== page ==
the screening and disconnection of internet connections in this report.
I have spoken to my colleagues on the Internal Market Committee and
thought you might be interested in a bit of background on the vote.
The Committee strongly backed proposals to enhance users´ rights and data
protection in electronic communications networks. There are a lot of
positive measures in this report.
The key rights and improvements include:
* a one day limit, down from up to one month, to transfer your
number when you switch networks;
* guaranteed information from operators, before contracts are
about any restrictions on access to services (VoIP etc);
* information on the cost of terminating agreements early (with such
costs limited to cases involving a subsidised handset);
* guaranteed equivalent access to communications for disabled
special terminal equipment for their needs;
* information for subscribers in the event of any breach of their
personal data through electronic networks;
* guaranteed access to the European 112 emergency call number
* availability of mobile caller location across Europe when emergency
calls are made.
The Committee also agreed on the need to keep the Internet open by
empowering regulators to intervene if a carrier discriminates against a
service provider by blocking or slowing traffic.
To help keep citizens informed online, regulators in each Member State
are empowered to develop standardised public service messages for users,
which could include security protection advice, and advice on harmful or
unlawful uses of the Internet, and their potential consequences. The
information would be sent to all users, not to targeted individuals and
not based on the monitoring of individual's use of the internet.
I am informed by my colleagues on the Committee that this directive
contains no provisions on the enforcement of intellectual property rights
online. The report encourages regulatory authorities to promote
appropriate cooperation to ensure lawful online activity. This does not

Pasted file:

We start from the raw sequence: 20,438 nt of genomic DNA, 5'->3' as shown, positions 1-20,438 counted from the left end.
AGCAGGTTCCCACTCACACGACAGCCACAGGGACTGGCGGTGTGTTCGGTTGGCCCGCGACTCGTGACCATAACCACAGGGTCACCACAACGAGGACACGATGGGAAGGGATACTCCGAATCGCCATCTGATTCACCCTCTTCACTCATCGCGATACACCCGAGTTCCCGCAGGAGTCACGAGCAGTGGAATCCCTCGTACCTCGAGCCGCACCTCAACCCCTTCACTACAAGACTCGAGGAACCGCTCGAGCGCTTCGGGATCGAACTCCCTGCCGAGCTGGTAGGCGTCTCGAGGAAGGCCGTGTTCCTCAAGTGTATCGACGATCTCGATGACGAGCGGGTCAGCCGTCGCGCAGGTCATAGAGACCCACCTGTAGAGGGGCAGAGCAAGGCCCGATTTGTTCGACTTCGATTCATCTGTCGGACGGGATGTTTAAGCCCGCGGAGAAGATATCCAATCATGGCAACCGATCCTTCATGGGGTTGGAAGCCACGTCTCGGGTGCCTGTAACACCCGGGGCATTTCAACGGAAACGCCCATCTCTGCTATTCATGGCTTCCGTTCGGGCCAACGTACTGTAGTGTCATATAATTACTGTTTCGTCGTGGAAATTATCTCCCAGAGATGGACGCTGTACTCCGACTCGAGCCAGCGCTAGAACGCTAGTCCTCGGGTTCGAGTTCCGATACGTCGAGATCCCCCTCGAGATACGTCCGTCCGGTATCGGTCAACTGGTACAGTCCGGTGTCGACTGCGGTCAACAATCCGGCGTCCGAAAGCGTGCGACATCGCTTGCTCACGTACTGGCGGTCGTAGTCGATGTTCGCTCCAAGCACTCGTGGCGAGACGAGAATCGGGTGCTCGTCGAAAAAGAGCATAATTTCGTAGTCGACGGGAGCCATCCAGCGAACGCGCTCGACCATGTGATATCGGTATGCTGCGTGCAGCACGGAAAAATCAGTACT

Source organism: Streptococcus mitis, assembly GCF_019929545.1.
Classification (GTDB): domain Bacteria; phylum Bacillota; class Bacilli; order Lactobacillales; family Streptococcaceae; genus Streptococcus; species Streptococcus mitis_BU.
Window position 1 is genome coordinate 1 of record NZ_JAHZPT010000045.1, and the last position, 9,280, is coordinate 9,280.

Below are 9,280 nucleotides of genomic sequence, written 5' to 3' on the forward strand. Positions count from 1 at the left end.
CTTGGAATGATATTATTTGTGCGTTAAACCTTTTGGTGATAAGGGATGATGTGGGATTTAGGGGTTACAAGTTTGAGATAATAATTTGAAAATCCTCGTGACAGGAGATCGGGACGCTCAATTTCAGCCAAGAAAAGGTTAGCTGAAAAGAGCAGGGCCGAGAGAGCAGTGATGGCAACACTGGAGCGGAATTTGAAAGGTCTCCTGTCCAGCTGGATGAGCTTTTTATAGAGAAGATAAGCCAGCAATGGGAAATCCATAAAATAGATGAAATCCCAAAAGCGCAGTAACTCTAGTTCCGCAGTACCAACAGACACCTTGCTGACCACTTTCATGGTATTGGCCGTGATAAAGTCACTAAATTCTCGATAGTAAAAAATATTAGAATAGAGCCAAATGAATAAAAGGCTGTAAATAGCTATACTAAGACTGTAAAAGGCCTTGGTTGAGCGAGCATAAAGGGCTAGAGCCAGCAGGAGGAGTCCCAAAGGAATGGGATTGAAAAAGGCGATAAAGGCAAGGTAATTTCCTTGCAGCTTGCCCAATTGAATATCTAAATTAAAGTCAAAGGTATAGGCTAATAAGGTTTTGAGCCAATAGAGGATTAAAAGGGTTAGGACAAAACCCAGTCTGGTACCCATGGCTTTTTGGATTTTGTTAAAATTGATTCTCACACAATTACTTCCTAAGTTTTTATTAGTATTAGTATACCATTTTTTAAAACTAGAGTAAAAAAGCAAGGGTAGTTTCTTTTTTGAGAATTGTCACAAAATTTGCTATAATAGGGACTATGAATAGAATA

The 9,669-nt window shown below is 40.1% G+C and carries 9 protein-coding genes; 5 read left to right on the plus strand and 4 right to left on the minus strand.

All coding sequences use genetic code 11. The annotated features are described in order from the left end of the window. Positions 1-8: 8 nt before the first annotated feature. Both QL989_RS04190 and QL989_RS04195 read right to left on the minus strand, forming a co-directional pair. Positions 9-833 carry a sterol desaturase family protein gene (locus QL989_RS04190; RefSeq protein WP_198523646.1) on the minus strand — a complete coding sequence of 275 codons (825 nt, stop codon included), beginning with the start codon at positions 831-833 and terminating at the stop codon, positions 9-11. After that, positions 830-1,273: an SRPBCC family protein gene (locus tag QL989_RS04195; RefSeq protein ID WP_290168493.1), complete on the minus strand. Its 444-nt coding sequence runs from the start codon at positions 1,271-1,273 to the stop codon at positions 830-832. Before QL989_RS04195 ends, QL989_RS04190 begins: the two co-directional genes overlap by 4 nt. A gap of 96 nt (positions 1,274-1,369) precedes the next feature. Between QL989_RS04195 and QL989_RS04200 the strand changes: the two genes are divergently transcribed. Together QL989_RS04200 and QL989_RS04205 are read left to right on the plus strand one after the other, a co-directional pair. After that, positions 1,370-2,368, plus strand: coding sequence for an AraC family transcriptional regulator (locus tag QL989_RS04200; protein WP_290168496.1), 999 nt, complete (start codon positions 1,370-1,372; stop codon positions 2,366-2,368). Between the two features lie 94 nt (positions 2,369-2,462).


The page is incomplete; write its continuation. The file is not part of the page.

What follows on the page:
seek to promote or prescribe any enforcement regime, which would be
beyond the appropriate scope of the Directive.
However, one amendment by Conservative MEP Syed Kamall does introduce
potentially dangerous ambiguity in the field of privacy protection
online. This amendment was opposed by the Labour Group of MEPs but
adopted by a narrow majority in the Civil Liberties Committee.
Under the Parliament's rules this text dealing with data protection was
adopted without a vote in the Internal Market Committee since it was
already adopted in the Civil Liberties Committee. Labour MEPs have called
for its withdrawal before the final report is adopted by the full sitting
of Parliament in September.
Thank you for raising these issues with me. I will continue to follow
Mary Honeyball MEP
> This message was also sent to: Syed Kamall MEP, John Bowis OBE MEP,
> Jean Lambert MEP, Charles Tannock MEP, Robert Evans MEP, Claude Moraes
> MEP, Gerard Batten MEP, Baroness Sarah Ludford MEP
> Fiona Berry
> Address and email removed
> Sunday 6 July 2008
> Dear Gerard Batten, Robert Evans, Syed Kamall, Charles Tannock, Jean
> Lambert, Claude Moraes, Baroness Sarah Ludford, John Bowis OBE and Mary
> I am writing to you collectively as my representatives in the European
> Parliament, in order to protest about the "three strikes" rule being
> introduced into the telecoms bill, which would result in anyone being
> accused three times of copyright infringement being banned by ISPs.
> As a virtual architect in the world of Second Life, I am only too aware
> of the difficulty in establishing copyright in material online, and the
> ease with which anyone can invoke a DMCA takedown wihout any
> pre-existing ownership or right of copyright. I think this proposal to
> ban someone on the basis of three accusations is ill-founded and
> unworkable, and will lead to a tremendous amount of additional cost for
> the consumer.
> I think that universal access to the internet has the potential for
> great and positive steps forward for mankind; I do not wish to see
> restrictions imposed which will limit this. I think the principle of
> universal access to the internet should be maintained. I urge you to
> vote against the inclusion of this measure.
> Yours sincerely,
> Fiona Berry